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Jacqueline Cochran

Museum of Florida History

Born in Florida on May 11, 1906, Jacqueline Cochran, was an esteemed pilot and entrepreneur. In 1932 she received her pilot's license and later wrote to First Lady Eleanor Roosevelt to encourage the use of female pilots in times of national emergency. Cochran became well known due to her style and her ability to set and break records. By 1942 Army General Henry "Hap" Arnold requested she organize the Women's Flying Training Detachment. This organization was a precursor to the civilian Women Airforce Service Pilots (WASP), of which Cochran was the director. The WASP were not considered to be active military and did not receive the same benefits or distinctions as men even though they flew some 60 million miles during World War II. In total, thirty-eight WASP gave their lives while contributing to war efforts. Cochran continued to fly for decades after the war, breaking many records, including becoming the first woman to break the sound barrier. Learn more about the contributions of women during World War II at the Museum of Florida History.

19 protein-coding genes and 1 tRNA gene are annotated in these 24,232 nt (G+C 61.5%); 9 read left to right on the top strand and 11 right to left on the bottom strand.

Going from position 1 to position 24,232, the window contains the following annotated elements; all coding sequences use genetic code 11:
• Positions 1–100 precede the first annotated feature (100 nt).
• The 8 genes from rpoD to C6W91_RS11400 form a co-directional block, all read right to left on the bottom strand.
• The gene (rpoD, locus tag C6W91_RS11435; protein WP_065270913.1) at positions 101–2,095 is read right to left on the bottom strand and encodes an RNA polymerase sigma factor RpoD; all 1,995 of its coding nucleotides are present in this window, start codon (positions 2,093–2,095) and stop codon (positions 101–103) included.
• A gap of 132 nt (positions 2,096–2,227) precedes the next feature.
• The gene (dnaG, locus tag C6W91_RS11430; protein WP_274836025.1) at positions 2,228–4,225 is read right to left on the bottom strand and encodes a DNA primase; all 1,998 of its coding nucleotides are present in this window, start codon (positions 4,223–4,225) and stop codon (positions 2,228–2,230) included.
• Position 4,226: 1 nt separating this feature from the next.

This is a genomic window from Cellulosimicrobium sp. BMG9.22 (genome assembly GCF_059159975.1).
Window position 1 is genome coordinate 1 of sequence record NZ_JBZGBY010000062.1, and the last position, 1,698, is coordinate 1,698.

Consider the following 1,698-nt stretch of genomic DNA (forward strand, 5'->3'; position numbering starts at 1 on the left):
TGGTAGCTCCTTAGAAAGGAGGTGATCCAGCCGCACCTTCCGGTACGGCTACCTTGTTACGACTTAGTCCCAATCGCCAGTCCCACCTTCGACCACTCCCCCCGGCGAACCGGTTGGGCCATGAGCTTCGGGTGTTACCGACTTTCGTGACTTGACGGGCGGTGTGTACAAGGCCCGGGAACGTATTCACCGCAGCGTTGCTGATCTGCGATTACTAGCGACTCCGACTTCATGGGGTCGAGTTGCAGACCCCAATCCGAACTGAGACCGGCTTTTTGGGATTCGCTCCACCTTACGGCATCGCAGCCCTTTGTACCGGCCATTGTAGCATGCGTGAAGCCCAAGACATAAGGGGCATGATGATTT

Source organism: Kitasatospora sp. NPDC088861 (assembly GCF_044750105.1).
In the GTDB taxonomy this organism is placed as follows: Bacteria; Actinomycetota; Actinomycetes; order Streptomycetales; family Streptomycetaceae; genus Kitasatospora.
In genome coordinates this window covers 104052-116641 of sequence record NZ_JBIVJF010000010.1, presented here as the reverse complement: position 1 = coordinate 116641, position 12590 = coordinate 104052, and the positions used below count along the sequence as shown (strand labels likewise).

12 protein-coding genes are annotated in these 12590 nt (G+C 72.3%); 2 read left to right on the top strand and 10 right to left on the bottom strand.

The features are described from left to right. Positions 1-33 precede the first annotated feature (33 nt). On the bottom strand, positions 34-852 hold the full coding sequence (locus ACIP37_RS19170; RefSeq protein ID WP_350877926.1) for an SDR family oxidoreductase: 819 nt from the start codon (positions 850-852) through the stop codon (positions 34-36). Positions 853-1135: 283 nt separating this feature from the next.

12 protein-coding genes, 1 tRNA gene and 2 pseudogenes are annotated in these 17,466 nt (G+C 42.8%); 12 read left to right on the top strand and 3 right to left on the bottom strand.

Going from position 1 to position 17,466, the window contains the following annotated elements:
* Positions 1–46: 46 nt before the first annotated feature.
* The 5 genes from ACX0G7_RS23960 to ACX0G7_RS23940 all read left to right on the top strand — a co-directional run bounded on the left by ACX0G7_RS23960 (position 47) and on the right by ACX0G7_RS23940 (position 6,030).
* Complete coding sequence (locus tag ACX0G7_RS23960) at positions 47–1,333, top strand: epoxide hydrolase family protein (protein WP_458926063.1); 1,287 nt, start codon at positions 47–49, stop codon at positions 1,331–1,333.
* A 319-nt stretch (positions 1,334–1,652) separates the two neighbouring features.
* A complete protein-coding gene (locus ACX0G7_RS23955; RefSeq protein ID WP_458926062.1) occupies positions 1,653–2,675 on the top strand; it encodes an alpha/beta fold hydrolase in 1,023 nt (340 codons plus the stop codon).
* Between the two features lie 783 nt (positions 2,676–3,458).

More info:  

Women in Aviation and Space History - Smithsonian National Air and Space Museum.

“WASP: Breaking Ground for Today's Female USAF Pilots.” National Museum of the US Air Force™,2015.

“Women with Wings: The 75-Year-Legacy of the WASP.” National Air and Space Museum, August 5, 2018.